Now, let's walk-you through how these kind of stats can help recruitment. Adam Rooney is gone. He averaged 0.34 non-penalty goals per 90 last season, while his Projected Goals per 90 was 0.28. If the goal is to simply replace Rooney based on his Projected Goals a player like Connor Sammon would have been the ideal replacement (too late obviously but he was available this summer). Sammon's Projected Goals per 90 was 0.30.
Of course, Aberdeen's goal should be to look for ways to make up for their expected dip in goals. What if we used Rooney's actual goal rate as a bench mark? Three forwards who were available on a free transfer this summer had Projected Goal rates that were close to Rooney's actual goal rate - Steven Maclean (0.35), Anthony Stokes (0.36) & Alex Schalk (0.38). Each of these forwards is no longer available & other factors made these options less appealing for Aberdeen (Maclean's age & Stokes propensity to being a fool). Alex Schalk would have been a fantastic signing for Aberdeen but alas he'll be playing in Switzerland next season.
But again, this is just an example of how Aberdeen could use stats to flag potential replacements & in reality they are not limited to the Scottish Premiership. If they could build a database for leagues around Europe that uses these kinds of stats, they could generate a list of potential replacements to be scouted pretty easily.
The fact that David Templeton is now playing football in England's League One really puts a dent in Hamilton's chances next season. Now, factor in that his Sh% was 41% & his xSh% was 33% & you have an indicator that even if he stayed - he wasn't going to average 0.46 goals per 90 again.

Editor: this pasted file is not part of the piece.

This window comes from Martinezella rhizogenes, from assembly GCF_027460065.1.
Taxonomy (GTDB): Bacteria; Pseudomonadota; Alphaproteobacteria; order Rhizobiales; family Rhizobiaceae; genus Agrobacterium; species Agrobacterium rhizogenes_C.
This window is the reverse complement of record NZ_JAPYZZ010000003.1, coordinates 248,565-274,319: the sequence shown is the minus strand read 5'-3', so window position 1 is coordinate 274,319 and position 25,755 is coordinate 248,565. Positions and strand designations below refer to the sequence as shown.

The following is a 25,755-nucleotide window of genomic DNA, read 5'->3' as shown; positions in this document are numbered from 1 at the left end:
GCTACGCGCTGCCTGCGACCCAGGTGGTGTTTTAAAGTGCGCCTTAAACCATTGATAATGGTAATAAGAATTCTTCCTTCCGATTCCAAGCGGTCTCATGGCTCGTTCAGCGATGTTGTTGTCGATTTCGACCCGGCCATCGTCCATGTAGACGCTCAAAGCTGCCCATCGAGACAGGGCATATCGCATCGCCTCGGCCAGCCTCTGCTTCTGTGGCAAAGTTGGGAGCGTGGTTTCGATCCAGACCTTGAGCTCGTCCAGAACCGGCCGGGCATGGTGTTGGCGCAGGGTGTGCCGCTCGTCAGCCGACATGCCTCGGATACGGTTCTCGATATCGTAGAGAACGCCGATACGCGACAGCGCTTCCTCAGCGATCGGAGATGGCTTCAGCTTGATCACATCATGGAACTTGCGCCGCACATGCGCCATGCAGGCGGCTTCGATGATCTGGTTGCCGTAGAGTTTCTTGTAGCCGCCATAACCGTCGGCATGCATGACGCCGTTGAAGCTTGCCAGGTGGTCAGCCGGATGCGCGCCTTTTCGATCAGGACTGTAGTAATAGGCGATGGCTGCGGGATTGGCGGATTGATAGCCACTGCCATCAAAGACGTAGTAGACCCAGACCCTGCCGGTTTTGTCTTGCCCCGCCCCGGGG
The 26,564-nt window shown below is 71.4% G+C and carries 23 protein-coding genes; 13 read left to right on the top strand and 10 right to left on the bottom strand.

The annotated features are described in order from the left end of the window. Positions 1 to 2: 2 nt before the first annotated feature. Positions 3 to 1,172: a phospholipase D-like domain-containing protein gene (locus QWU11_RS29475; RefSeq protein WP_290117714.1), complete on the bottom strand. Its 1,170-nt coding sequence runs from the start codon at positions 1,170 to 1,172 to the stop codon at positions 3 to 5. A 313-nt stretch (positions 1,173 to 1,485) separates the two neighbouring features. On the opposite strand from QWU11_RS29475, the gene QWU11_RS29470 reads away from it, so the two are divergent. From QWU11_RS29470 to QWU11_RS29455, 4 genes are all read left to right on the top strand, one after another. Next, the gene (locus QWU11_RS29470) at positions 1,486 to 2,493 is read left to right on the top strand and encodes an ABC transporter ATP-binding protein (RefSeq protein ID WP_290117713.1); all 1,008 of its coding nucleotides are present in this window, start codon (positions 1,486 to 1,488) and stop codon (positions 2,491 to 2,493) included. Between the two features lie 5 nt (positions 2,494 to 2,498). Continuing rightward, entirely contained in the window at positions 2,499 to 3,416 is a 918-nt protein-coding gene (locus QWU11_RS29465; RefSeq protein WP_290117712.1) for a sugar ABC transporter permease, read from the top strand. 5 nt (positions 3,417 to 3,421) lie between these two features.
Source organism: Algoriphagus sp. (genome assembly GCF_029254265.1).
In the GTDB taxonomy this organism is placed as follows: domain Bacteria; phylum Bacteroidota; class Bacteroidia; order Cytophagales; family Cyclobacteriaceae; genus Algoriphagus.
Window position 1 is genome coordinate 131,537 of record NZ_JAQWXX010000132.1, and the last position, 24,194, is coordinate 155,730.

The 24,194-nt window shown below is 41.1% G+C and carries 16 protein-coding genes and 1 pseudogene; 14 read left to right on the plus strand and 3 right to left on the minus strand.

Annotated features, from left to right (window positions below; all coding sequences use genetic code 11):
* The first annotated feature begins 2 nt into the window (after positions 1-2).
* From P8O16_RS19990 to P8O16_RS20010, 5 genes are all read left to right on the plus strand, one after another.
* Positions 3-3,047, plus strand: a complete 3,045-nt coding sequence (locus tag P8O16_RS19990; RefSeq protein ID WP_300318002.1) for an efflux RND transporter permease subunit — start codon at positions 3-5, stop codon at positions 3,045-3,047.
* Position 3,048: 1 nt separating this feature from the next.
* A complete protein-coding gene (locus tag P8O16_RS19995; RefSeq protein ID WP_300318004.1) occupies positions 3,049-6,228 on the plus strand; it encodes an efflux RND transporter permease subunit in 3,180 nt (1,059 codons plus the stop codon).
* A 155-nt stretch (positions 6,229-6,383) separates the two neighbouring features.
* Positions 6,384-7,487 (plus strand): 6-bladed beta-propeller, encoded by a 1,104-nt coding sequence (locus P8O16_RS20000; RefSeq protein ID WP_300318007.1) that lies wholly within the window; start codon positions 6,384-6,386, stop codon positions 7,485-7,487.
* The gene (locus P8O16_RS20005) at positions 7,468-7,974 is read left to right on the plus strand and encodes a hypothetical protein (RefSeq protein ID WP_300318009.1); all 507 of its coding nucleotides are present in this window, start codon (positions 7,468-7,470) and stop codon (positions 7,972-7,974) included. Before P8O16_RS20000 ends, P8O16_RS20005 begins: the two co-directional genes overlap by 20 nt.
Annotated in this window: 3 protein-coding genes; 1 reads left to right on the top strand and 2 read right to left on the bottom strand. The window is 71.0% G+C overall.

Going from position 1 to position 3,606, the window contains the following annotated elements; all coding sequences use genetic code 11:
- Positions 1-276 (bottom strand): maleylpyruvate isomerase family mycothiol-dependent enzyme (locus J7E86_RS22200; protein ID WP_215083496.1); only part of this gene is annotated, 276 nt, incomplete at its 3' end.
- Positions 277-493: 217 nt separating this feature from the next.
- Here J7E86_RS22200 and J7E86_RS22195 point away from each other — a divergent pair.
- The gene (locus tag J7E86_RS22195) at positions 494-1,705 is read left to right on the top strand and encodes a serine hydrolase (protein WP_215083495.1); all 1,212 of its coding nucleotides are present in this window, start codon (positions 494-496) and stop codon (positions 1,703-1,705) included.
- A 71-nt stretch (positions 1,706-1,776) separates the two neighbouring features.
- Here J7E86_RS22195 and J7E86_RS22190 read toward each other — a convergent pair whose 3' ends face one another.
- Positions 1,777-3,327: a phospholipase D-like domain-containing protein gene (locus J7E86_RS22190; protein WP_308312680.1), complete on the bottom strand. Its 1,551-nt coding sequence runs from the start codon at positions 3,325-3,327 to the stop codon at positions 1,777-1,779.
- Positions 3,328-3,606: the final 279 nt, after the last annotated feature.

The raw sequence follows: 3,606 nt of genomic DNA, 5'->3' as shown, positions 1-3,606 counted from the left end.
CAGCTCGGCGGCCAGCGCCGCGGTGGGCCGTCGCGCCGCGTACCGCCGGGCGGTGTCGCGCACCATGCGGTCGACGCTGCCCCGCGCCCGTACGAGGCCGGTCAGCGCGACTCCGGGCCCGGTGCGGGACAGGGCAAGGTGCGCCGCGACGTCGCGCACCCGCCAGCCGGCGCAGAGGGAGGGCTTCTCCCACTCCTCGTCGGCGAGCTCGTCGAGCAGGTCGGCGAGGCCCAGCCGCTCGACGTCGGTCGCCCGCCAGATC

Hamilton will have a physical replacement for Templeton in the lineup...but it's highly unlikely that they will find someone riding a hot streak like Temps was last season.
Couple that with the fact that their two main forwards, Bingham & Ogboe, have abysmal Projected Goals per 90 rates.
It really won't be a surprise if Hamilton end up in the bottom two or three in the league next season.
Initially, there was some hesitation on my part to rely too much on the attacking numbers from Hibs last season given the drastic changes that accompanied the additions of Jamie Maclaren, Florian Kamberi & Scott Allan back in January.
However, the scintillating form of Jamie Maclaren is going to be really difficult to replace this season for Hibs.
Look at those numbers, he hit the target on 74% of his unblocked shots (expected rate was 53%, while he beat the keeper half the time on those shots on target [xSh% was 42%]). Beyond the fact that his accuracy & finishing rates are unsustainable (for whomever takes his place in the lineup)...it's more important to realize that those expected rates will be nearly as difficult to replicate.
Of the players who played at least 900 minutes & averaged at least two shots per 90 minutes last season, the only players to replicate Maclaren's Expected Shot Accuracy were Kamberi, Odsonne Edouard, James Forrest, & Scott Sinclair. Nobody was able to match his xSh% if they averaged 2.0 shots per 90 or more. Craig Tanner & Edouard were the only ones who came close with 40%.